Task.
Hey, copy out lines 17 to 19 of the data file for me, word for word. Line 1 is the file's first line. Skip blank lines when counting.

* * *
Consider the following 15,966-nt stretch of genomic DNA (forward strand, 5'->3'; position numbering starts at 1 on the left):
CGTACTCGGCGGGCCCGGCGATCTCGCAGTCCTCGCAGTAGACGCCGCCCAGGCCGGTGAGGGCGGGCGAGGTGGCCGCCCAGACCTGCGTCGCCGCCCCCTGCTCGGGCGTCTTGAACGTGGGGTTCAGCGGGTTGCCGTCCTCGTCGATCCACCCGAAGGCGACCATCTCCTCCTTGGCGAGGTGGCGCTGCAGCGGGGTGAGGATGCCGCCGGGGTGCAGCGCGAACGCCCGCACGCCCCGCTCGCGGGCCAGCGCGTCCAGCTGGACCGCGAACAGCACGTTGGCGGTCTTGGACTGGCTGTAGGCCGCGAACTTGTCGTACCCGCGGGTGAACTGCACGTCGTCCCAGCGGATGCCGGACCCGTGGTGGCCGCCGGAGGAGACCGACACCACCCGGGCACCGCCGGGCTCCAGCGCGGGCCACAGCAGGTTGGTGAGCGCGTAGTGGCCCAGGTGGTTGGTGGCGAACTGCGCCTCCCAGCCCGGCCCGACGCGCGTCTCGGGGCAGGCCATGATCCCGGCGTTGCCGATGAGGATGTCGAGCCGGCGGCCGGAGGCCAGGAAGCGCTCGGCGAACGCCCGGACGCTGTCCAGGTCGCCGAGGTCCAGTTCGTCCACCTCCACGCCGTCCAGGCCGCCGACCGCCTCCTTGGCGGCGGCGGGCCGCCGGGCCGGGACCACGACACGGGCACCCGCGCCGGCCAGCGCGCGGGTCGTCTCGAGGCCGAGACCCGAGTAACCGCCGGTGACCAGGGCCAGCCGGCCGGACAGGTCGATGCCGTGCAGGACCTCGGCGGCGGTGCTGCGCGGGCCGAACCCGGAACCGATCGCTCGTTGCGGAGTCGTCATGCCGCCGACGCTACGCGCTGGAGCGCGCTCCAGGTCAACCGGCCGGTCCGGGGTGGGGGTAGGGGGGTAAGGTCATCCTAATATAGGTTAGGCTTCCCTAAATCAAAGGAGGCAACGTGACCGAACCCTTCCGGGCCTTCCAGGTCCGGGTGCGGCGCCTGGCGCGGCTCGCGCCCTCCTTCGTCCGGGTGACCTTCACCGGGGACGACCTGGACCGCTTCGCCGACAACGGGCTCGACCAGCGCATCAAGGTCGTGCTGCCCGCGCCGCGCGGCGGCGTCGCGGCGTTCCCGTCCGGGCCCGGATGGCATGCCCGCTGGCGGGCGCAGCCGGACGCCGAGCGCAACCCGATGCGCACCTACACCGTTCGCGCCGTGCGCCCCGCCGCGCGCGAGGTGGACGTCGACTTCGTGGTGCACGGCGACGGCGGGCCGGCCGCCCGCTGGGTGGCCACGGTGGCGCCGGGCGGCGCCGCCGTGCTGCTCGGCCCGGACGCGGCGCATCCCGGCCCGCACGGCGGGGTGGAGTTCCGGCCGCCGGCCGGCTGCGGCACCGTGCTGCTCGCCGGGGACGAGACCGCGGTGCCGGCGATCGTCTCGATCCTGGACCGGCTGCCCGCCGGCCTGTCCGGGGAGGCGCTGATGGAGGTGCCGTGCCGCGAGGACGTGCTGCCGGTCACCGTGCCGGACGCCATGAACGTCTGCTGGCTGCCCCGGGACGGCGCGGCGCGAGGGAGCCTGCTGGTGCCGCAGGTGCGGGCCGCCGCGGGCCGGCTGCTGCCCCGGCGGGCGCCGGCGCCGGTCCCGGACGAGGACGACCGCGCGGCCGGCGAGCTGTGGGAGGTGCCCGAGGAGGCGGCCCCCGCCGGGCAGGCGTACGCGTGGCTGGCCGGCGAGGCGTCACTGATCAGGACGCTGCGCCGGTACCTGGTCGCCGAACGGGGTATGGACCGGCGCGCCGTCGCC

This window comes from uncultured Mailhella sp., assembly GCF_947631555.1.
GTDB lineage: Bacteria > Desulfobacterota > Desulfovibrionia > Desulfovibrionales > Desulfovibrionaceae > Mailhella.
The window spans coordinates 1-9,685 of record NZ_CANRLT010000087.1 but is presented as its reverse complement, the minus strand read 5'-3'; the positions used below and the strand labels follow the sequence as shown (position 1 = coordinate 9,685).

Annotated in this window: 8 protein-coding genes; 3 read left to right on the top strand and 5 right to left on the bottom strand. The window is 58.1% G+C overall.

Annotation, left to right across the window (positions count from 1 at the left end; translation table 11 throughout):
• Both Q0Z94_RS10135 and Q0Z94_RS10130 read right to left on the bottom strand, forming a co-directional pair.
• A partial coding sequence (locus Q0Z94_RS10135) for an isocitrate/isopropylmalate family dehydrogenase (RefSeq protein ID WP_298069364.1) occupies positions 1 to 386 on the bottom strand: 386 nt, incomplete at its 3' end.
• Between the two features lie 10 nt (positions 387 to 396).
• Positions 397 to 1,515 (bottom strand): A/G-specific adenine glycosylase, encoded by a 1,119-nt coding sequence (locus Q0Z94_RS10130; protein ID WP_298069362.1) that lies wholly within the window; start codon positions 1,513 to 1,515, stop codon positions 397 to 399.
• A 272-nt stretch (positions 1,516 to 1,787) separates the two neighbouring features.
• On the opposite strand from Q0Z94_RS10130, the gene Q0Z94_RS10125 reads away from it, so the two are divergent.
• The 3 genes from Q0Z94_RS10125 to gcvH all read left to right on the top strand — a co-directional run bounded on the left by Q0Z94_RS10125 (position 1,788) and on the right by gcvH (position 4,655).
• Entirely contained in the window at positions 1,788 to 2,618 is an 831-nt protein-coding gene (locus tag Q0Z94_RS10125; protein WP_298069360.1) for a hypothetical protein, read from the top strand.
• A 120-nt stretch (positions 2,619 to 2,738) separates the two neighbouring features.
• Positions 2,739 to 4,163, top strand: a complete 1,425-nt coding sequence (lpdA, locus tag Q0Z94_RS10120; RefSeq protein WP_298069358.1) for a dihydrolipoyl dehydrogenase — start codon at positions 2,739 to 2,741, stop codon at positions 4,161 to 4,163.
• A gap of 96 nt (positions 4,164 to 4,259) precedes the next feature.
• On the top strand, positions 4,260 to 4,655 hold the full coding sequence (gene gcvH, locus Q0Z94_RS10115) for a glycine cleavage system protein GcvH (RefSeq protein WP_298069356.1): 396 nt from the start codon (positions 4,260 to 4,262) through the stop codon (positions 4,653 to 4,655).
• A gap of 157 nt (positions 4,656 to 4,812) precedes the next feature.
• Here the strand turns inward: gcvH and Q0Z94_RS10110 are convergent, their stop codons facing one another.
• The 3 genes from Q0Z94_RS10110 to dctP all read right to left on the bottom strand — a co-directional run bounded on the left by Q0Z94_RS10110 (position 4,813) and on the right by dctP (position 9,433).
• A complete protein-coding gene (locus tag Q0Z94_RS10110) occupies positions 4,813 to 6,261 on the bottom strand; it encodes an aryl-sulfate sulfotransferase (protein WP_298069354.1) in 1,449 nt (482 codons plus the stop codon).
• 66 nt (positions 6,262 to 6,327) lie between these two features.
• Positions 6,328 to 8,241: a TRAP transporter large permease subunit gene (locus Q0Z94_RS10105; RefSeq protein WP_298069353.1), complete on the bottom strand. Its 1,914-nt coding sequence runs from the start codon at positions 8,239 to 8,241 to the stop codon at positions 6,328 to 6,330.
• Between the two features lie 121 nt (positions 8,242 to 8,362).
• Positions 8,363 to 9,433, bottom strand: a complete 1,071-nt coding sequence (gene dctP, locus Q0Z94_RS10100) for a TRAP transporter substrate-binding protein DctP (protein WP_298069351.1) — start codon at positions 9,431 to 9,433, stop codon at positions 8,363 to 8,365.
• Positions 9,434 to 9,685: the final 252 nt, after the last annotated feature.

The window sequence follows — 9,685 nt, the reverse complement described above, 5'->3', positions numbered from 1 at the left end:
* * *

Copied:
• Positions 2,739 to 4,163, top strand: a complete 1,425-nt coding sequence (lpdA, locus tag Q0Z94_RS10120; RefSeq protein WP_298069358.1) for a dihydrolipoyl dehydrogenase — start codon at positions 2,739 to 2,741, stop codon at positions 4,161 to 4,163.
• A gap of 96 nt (positions 4,164 to 4,259) precedes the next feature.
• On the top strand, positions 4,260 to 4,655 hold the full coding sequence (gene gcvH, locus Q0Z94_RS10115) for a glycine cleavage system protein GcvH (RefSeq protein WP_298069356.1): 396 nt from the start codon (positions 4,260 to 4,262) through the stop codon (positions 4,653 to 4,655).